• ESA, 2012: Sentinel-1 Product Definition. Tech. Doc. S1-RS-MDA-52-7440, 129 pp., https://sentinel.esa.int/documents/247904/1877131/Sentinel-1-Product-Definition.

  • ESA, 2021: SMOS wind products description document. ESA, 29 pp., https://earth.esa.int/eogateway/documents/20142/37627/SMOS-Wind-Products-Description.pdf.

  • Eyre, J. R., W. Bell, J. Cotton, S. J. English, M. Forsythe, S. B. Healy, and E. G. Pavelin, 2022: Assimilation of satellite data in numerical weather prediction. Part II: Recent years. Quart. J. Roy. Meteor. Soc., 148, 521556, https://doi.org/10.1002/qj.4228.

    • Search Google Scholar
    • Export Citation
  • Heming, J. T., 2016: Met Office Unified Model tropical cyclone performance following major changes to the initialization scheme and a model upgrade. Wea. Forecasting, 31, 14331449, https://doi.org/10.1175/WAF-D-16-0040.1.

    • Search Google Scholar
    • Export Citation
  • Hoffman, R. N., 2018: The effect of thinning and superobservations in a simple one-dimensional data analysis with mischaracterized error. Mon. Wea. Rev., 146, 11811195, https://doi.org/10.1175/MWR-D-17-0363.1.

    • Search Google Scholar
    • Export Citation
  • Huber, P. J., 1972: The 1972 Wald lecture robust statistics: A review. Ann. Math. Stat., 43, 10411067, https://doi.org/10.1214/aoms/1177692459.

    • Search Google Scholar
    • Export Citation
  • Ide, K., P. Courtier, M. Ghil, and A. C. Lorenc, 1997: Unified notation for data assimilation: Operational, sequential and variational. J. Meteor. Soc. Japan, 75, 181189.

    • Search Google Scholar
    • Export Citation
  • Ikuta, Y., M. Satoh, M. Sawada, H. Kusabiraki, and T. Kubota, 2021a: Improvement of the cloud microphysics scheme of the mesoscale model at the Japan Meteorological Agency using spaceborne radar and microwave imager of the global precipitation measurement as reference. Mon. Wea. Rev., 149, 38033819, https://doi.org/10.1175/MWR-D-21-0066.1.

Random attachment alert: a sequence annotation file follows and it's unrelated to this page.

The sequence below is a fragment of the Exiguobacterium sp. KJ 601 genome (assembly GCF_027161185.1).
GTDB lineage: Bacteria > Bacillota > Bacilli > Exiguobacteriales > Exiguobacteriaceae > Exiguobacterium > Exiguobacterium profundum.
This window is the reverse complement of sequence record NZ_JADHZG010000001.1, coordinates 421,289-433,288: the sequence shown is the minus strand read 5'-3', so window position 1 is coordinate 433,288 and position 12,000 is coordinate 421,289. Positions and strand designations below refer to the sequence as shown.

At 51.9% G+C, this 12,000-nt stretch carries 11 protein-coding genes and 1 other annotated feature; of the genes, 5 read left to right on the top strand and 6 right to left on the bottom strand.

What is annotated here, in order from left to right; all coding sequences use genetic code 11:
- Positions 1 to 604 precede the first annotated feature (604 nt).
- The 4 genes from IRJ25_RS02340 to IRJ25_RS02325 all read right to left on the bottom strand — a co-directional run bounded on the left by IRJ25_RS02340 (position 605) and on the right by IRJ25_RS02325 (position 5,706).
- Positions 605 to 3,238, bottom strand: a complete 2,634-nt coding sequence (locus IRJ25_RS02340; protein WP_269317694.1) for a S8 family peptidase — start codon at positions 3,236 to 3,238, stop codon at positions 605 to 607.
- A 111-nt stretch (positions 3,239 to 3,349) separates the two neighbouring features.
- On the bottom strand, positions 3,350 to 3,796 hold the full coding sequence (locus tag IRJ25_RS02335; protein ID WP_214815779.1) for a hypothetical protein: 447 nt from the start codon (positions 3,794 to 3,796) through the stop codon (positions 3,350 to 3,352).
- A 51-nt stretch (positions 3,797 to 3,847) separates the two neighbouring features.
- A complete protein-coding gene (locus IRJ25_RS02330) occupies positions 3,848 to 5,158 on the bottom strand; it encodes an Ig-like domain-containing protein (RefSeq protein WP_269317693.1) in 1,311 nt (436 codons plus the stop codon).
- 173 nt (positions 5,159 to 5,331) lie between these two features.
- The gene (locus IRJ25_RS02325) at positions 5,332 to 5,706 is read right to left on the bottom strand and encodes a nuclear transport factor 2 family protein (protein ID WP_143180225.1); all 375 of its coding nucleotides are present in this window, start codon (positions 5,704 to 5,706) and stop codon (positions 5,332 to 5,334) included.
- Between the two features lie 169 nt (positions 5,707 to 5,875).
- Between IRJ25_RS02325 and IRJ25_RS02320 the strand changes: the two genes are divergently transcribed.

• Search Google Scholar
    • Export Citation
  • Ikuta, Y., T. Fujita, Y. Ota, and Y. Honda, 2021b: Variational data assimilation system for operational regional models at Japan Meteorological Agency. J. Meteor. Soc. Japan, 99, 15631592, https://doi.org/10.2151/jmsj.2021-076.

    • Search Google Scholar
    • Export Citation
  • Ikuta, Y., H. Seko, and Y. Shoji, 2022: Assimilation of shipborne precipitable water vapour by Global Navigation Satellite Systems for extreme precipitation events. Quart. J. Roy. Meteor. Soc., 148, 5775, https://doi.org/10.1002/qj.4192.

    • Search Google Scholar
    • Export Citation
  • Ikuta, Y., M. Sawada, and M. Satoh, 2023: Determining the impact of boundary layer schemes on the secondary circulation of Typhoon Faxai using radar observations in the gray zone. J. Atmos. Sci., 80, 961981, https://doi.org/10.1175/JAS-D-22-0169.1.

    • Search Google Scholar
    • Export Citation
  • Ishida, J., K. Aranami, K. Kawano, K. Matsubayashi, Y. Kitamura, and C. Muroi, 2022: ASUCA: The JMA operational non-hydrostatic model. J. Meteor. Soc. Japan, 100, 825846, https://doi.org/10.2151/jmsj.2022-043.

    • Search Google Scholar
    • Export Citation
  • Isoguchi, O., T. Tadono, M. Ohki, U. Shimada, M. Yamaguchi, M. Hayashi, and W. Yanase, 2021: Hurricane ocean surface wind retrieval from ALOS-2 PALSAR-2 cross-polarized measurements. IEEE Int. Geoscience and Remote Sensing Symp. IGARSS, Brussels, Belgium, Institute of Electrical and Electronics Engineers, 7291–7294, https://doi.org/10.1109/IGARSS47720.2021.9554411.

  • Isoguchi, O., T. Tadono, M. Ohki, U. Shimada, M. Yamaguchi, M. Hayashi, and W. Yanase, 2022: Hurricane ocean surface winds retrieval by ALOS-2/PALSAR-2 and comparison with Sentinel-1 products. ESA Living Planet Symp., Bonn, Germany, ESA, https://lps22.eu/.

  • JMA, 2019: Outline of the operational numerical weather prediction at the Japan Meteorological Agency: Appendix to WMO technical progress report on the global data-processing and forecasting system and numerical weather prediction. Japan Meteorological Agency Tech. Rep., 242 pp., https://www.jma.go.jp/jma/jma-eng/jma-center/nwp/outline2019-nwp/index.htm.